None. Students who are interested in taking this course, but who are not admitted to one of the mentioned master programmes are requested to contact their co-ordinator of studies.
After a period of serving as an ideological instrument, in post-Mao China cultural products have become market commodities. Since the early 2000s, the Chinese government declared creativity one of the priorities in a bid to move from manufacturing to innovation. Drawing on empirical cases from visual arts, music, publishing industries, and others, the course explores the producers, consumers, and intermediaries of the cultural products and contexts in which they operate. We will use sociological theories and concepts to discuss the complexities in the interplay between culture, markets and politics in China’s context, and to what extent China’s creative industries and markets of cultural products differ from those elsewhere. In addition to recent history, we will look at current events and present-day configurations in the Chinese creative industries and art worlds.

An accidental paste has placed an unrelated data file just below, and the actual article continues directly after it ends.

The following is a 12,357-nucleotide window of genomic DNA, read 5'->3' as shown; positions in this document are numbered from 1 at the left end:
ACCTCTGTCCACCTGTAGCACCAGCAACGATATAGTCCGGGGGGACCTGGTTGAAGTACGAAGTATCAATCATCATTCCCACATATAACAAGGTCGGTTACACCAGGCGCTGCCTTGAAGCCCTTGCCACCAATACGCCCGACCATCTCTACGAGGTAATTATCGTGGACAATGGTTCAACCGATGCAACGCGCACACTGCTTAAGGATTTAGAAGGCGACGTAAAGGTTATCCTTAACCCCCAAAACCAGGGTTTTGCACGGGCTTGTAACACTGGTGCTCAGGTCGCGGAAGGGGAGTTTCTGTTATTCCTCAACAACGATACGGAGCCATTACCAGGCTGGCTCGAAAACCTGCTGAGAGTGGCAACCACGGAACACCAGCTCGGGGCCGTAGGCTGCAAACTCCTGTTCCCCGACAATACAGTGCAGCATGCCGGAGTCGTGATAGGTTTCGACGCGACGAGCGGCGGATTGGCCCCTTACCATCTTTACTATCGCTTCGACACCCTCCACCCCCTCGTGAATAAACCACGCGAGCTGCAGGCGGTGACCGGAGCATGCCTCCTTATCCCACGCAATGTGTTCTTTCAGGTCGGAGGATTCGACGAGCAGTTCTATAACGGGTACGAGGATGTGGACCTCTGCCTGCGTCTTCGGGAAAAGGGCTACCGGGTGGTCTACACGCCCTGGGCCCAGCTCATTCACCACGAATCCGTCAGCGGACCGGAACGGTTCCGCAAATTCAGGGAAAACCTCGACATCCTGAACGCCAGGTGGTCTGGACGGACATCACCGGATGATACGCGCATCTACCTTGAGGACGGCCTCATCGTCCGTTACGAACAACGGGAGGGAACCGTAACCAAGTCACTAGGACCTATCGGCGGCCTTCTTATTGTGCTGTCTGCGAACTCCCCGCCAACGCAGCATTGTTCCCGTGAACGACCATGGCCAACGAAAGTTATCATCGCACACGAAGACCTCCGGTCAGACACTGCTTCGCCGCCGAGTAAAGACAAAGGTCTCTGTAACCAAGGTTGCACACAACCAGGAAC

Provide an overview of the fields of cultural production in China since 1978.
Introduce major sociological concepts and theories related to cultural markets and creative industries.
Develop ability to critically analyze production, consumption and gatekeeping processes in China’s cultural and creative industries.
Develop critical thinking, the ability to gather and process information work with secondary sources, and develop analytical, writing and presentation skills.
Mode of instruction
Attendance and active participation is mandatory.
Seminar 2 ×13hr: 26 hours
Compulsory readings: 110 hours
Written assignments and presentation: 64 hours
Final assignment: 80 hours
Total: 280 hours
Two written assignments: 2×15%
Final assignment: 40%
Students may request an oral elucidation of the assessment within 30 days after publication of the grade.
Enrolment through uSis is mandatory.
General information about uSis is available in English and Dutch